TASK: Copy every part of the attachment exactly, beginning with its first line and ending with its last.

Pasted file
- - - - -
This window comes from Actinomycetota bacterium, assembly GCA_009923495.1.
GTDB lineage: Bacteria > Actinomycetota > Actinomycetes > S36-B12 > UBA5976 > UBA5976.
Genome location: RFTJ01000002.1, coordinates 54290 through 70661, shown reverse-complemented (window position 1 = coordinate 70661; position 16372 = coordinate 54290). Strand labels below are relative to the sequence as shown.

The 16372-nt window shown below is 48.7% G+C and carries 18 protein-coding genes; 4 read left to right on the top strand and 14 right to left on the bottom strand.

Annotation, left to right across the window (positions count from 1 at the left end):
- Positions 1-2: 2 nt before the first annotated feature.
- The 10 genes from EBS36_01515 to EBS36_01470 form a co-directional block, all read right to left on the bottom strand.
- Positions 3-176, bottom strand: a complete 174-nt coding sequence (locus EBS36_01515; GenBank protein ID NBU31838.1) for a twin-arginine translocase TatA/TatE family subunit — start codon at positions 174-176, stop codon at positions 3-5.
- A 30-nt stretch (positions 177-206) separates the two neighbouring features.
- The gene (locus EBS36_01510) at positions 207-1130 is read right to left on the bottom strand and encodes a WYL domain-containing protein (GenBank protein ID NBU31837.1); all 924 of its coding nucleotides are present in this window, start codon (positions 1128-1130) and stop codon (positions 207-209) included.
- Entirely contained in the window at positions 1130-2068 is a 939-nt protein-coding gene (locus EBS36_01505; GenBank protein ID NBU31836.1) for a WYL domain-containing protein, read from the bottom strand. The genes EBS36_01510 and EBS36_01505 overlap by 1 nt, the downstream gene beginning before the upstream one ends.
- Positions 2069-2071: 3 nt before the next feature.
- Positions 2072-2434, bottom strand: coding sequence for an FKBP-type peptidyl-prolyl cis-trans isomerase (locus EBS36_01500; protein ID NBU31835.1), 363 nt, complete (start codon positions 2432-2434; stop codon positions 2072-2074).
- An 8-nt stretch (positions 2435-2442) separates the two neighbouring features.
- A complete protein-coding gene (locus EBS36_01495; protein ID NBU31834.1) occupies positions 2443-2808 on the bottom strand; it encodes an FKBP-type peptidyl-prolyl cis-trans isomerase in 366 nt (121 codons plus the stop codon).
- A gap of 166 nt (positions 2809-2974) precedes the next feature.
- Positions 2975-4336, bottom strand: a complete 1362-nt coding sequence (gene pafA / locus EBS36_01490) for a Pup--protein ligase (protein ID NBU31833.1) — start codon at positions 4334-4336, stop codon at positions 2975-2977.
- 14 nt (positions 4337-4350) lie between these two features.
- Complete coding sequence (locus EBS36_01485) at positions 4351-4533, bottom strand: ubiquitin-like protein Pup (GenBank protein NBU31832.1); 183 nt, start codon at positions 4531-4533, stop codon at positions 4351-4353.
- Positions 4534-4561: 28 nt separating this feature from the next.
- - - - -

This window comes from Actinomycetota bacterium, assembly GCA_009923495.1.
GTDB lineage: Bacteria > Actinomycetota > Actinomycetes > S36-B12 > UBA5976 > UBA5976.
Genome location: RFTJ01000002.1, coordinates 54290 through 70661, shown reverse-complemented (window position 1 = coordinate 70661; position 16372 = coordinate 54290). Strand labels below are relative to the sequence as shown.

The 16372-nt window shown below is 48.7% G+C and carries 18 protein-coding genes; 4 read left to right on the top strand and 14 right to left on the bottom strand.

Annotation, left to right across the window (positions count from 1 at the left end):
- Positions 1-2: 2 nt before the first annotated feature.
- The 10 genes from EBS36_01515 to EBS36_01470 form a co-directional block, all read right to left on the bottom strand.
- Positions 3-176, bottom strand: a complete 174-nt coding sequence (locus EBS36_01515; GenBank protein ID NBU31838.1) for a twin-arginine translocase TatA/TatE family subunit — start codon at positions 174-176, stop codon at positions 3-5.
- A 30-nt stretch (positions 177-206) separates the two neighbouring features.
- The gene (locus EBS36_01510) at positions 207-1130 is read right to left on the bottom strand and encodes a WYL domain-containing protein (GenBank protein ID NBU31837.1); all 924 of its coding nucleotides are present in this window, start codon (positions 1128-1130) and stop codon (positions 207-209) included.
- Entirely contained in the window at positions 1130-2068 is a 939-nt protein-coding gene (locus EBS36_01505; GenBank protein ID NBU31836.1) for a WYL domain-containing protein, read from the bottom strand. The genes EBS36_01510 and EBS36_01505 overlap by 1 nt, the downstream gene beginning before the upstream one ends.
- Positions 2069-2071: 3 nt before the next feature.
- Positions 2072-2434, bottom strand: coding sequence for an FKBP-type peptidyl-prolyl cis-trans isomerase (locus EBS36_01500; protein ID NBU31835.1), 363 nt, complete (start codon positions 2432-2434; stop codon positions 2072-2074).
- An 8-nt stretch (positions 2435-2442) separates the two neighbouring features.
- A complete protein-coding gene (locus EBS36_01495; protein ID NBU31834.1) occupies positions 2443-2808 on the bottom strand; it encodes an FKBP-type peptidyl-prolyl cis-trans isomerase in 366 nt (121 codons plus the stop codon).
- A gap of 166 nt (positions 2809-2974) precedes the next feature.
- Positions 2975-4336, bottom strand: a complete 1362-nt coding sequence (gene pafA / locus EBS36_01490) for a Pup--protein ligase (protein ID NBU31833.1) — start codon at positions 4334-4336, stop codon at positions 2975-2977.
- 14 nt (positions 4337-4350) lie between these two features.
- Complete coding sequence (locus EBS36_01485) at positions 4351-4533, bottom strand: ubiquitin-like protein Pup (GenBank protein NBU31832.1); 183 nt, start codon at positions 4531-4533, stop codon at positions 4351-4353.
- Positions 4534-4561: 28 nt separating this feature from the next.